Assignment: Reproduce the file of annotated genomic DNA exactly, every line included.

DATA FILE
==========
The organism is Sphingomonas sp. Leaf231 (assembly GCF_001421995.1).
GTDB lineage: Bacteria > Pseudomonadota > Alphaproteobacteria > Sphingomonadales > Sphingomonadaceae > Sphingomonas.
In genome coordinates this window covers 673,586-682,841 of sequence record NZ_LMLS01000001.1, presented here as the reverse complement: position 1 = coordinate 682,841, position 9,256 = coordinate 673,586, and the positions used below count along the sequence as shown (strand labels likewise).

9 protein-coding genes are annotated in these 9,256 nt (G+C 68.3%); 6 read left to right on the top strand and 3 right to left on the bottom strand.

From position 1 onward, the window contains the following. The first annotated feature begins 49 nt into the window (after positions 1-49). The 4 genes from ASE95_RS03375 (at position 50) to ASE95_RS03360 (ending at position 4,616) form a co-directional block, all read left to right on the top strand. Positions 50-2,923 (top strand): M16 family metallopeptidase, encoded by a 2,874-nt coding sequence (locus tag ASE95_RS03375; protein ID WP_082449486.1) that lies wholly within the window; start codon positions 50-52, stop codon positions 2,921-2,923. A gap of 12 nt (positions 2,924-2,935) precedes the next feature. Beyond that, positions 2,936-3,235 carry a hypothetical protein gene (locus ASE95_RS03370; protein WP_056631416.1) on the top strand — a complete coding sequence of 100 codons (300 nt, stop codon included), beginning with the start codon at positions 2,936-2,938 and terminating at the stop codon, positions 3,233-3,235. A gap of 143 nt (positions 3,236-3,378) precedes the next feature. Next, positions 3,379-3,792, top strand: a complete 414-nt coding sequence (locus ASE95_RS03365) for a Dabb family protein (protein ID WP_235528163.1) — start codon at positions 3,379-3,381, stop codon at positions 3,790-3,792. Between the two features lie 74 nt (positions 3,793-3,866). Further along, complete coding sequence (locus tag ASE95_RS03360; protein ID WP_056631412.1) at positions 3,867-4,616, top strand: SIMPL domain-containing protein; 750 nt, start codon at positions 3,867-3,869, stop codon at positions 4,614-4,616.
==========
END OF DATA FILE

The organism is Sphingomonas sp. Leaf231 (assembly GCF_001421995.1).
GTDB lineage: Bacteria > Pseudomonadota > Alphaproteobacteria > Sphingomonadales > Sphingomonadaceae > Sphingomonas.
In genome coordinates this window covers 673,586-682,841 of sequence record NZ_LMLS01000001.1, presented here as the reverse complement: position 1 = coordinate 682,841, position 9,256 = coordinate 673,586, and the positions used below count along the sequence as shown (strand labels likewise).

9 protein-coding genes are annotated in these 9,256 nt (G+C 68.3%); 6 read left to right on the top strand and 3 right to left on the bottom strand.

From position 1 onward, the window contains the following. The first annotated feature begins 49 nt into the window (after positions 1-49). The 4 genes from ASE95_RS03375 (at position 50) to ASE95_RS03360 (ending at position 4,616) form a co-directional block, all read left to right on the top strand. Positions 50-2,923 (top strand): M16 family metallopeptidase, encoded by a 2,874-nt coding sequence (locus tag ASE95_RS03375; protein ID WP_082449486.1) that lies wholly within the window; start codon positions 50-52, stop codon positions 2,921-2,923. A gap of 12 nt (positions 2,924-2,935) precedes the next feature. Beyond that, positions 2,936-3,235 carry a hypothetical protein gene (locus ASE95_RS03370; protein WP_056631416.1) on the top strand — a complete coding sequence of 100 codons (300 nt, stop codon included), beginning with the start codon at positions 2,936-2,938 and terminating at the stop codon, positions 3,233-3,235. A gap of 143 nt (positions 3,236-3,378) precedes the next feature. Next, positions 3,379-3,792, top strand: a complete 414-nt coding sequence (locus ASE95_RS03365) for a Dabb family protein (protein ID WP_235528163.1) — start codon at positions 3,379-3,381, stop codon at positions 3,790-3,792. Between the two features lie 74 nt (positions 3,793-3,866). Further along, complete coding sequence (locus tag ASE95_RS03360; protein ID WP_056631412.1) at positions 3,867-4,616, top strand: SIMPL domain-containing protein; 750 nt, start codon at positions 3,867-3,869, stop codon at positions 4,614-4,616.